The Government has moderated its approach to the treatment of limited recourse borrowing arrangements under the new superannuation balance cap regime, introducing a bill last week that makes no reference to including outstanding LRBA balances in a member’s total super balance.
In April the Government issued a consultation paper, which set out measures designed “to ensure that the transfer balance cap rules apply appropriately where there is a repayment of a limited recourse borrowing arrangement that transfers value from accumulation interests into retirement phase interests.”
The draft proposal was that an individual’s share of the outstanding balance of an LRBA would be included in their total superannuation balance.
The Government is concerned to make sure that SMSF trustees do not use borrowing strategies to get around the new transfer balance cap.
The cap, which takes effect in July, limits the total value of capital that can be transferred into the tax exempt retirement phase of superannuation to $1.6 million.
However, the bill introduced last week, Treasury Laws Amendment (2017 Measures No.2) Bill 2017, only says repayment of LRBA amounts will generate a credit in a pension transfer balance account. This is a significant change from the draft.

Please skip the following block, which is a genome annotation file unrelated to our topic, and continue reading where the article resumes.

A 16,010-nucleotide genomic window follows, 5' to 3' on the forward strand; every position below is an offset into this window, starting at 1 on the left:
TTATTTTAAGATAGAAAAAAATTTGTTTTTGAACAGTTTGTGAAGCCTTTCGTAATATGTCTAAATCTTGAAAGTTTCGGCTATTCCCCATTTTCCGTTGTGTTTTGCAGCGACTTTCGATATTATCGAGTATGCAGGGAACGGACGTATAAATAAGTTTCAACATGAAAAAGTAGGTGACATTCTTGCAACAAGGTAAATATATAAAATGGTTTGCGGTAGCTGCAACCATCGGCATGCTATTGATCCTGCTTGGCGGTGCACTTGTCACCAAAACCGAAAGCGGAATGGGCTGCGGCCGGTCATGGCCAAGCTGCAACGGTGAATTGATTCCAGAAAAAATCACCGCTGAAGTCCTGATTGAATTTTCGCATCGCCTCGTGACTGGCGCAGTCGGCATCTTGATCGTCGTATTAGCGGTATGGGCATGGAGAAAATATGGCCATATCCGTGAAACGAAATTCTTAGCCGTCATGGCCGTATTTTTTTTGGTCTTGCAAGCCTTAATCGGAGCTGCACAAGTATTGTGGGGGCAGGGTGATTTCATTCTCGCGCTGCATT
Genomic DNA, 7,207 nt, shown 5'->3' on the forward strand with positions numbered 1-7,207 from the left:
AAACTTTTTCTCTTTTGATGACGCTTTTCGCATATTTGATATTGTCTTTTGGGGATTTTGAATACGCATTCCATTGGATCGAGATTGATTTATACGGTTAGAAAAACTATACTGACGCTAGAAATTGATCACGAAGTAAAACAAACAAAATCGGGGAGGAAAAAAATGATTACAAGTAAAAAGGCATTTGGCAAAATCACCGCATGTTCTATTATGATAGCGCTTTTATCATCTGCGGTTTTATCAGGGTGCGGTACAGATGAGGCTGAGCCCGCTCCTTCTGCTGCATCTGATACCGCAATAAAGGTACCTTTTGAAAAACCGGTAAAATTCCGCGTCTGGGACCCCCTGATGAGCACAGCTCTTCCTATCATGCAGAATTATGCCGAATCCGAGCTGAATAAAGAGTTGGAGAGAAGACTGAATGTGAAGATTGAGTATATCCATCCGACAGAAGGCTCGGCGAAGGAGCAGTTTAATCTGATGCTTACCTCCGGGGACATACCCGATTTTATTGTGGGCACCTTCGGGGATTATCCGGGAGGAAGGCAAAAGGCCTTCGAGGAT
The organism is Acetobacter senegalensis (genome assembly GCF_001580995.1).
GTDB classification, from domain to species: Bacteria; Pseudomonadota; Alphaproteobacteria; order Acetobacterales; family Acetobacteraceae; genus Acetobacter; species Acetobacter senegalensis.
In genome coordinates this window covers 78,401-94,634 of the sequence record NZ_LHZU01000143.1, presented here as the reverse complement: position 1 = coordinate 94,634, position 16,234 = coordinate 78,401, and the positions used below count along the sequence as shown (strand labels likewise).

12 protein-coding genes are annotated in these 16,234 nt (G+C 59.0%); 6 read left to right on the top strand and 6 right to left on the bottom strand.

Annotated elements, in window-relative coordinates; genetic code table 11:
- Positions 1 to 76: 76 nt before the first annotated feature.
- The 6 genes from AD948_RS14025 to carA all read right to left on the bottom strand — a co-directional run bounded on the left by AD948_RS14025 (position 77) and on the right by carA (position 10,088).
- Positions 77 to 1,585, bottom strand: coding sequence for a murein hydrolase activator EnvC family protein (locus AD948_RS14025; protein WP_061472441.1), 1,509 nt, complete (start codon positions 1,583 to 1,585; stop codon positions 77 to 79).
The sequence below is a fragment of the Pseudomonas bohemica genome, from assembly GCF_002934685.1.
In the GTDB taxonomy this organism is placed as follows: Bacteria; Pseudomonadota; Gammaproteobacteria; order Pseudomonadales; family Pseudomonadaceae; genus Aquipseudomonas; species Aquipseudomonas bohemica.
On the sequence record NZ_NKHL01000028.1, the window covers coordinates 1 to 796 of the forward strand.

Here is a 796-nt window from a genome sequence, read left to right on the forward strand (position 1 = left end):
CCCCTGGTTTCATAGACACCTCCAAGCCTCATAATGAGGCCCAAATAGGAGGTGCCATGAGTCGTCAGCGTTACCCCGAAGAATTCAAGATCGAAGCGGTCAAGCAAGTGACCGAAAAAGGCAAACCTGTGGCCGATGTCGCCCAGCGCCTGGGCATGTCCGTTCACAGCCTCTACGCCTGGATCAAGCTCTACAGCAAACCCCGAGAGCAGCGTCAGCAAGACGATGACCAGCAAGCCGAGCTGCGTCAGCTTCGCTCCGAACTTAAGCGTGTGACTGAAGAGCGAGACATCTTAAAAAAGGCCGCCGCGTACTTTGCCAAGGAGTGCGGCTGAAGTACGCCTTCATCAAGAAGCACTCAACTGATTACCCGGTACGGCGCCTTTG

An information memorandum accompanying the bill says: “An individual will receive transfer balance credit where a superannuation provider makes a payment in respects of an LRBA that increases the value of a superannuation interest supporting a retirement phase superannuation income stream.
“This change ensures that the transfer balance cap captures the shift of value that occurs where liabilities arising from the LRBA are paid using accumulation phase assets.
“It is not necessary to determine the total value of a particular superannuation interest supporting a superannuation income stream in order to calculate the amount of a transfer balance credit for the repayment of a related LRBA.”
The measure will only apply to borrowing arrangements entered into after July 1. The bill includes a transitional provision, so that the new rule will not apply to the refinancing of an existing borrowing.
Limited recourse borrowing arrangemnnts are an exception to the general prohibition on borrowing that applies to superannuation funds. The trustee must use the funds to purchase a single asset, to be held in a separate trust.
If the loan defaults the lender’s rights are limited to the assets held in the separate trust, with no recourse to other assets held in the super fund.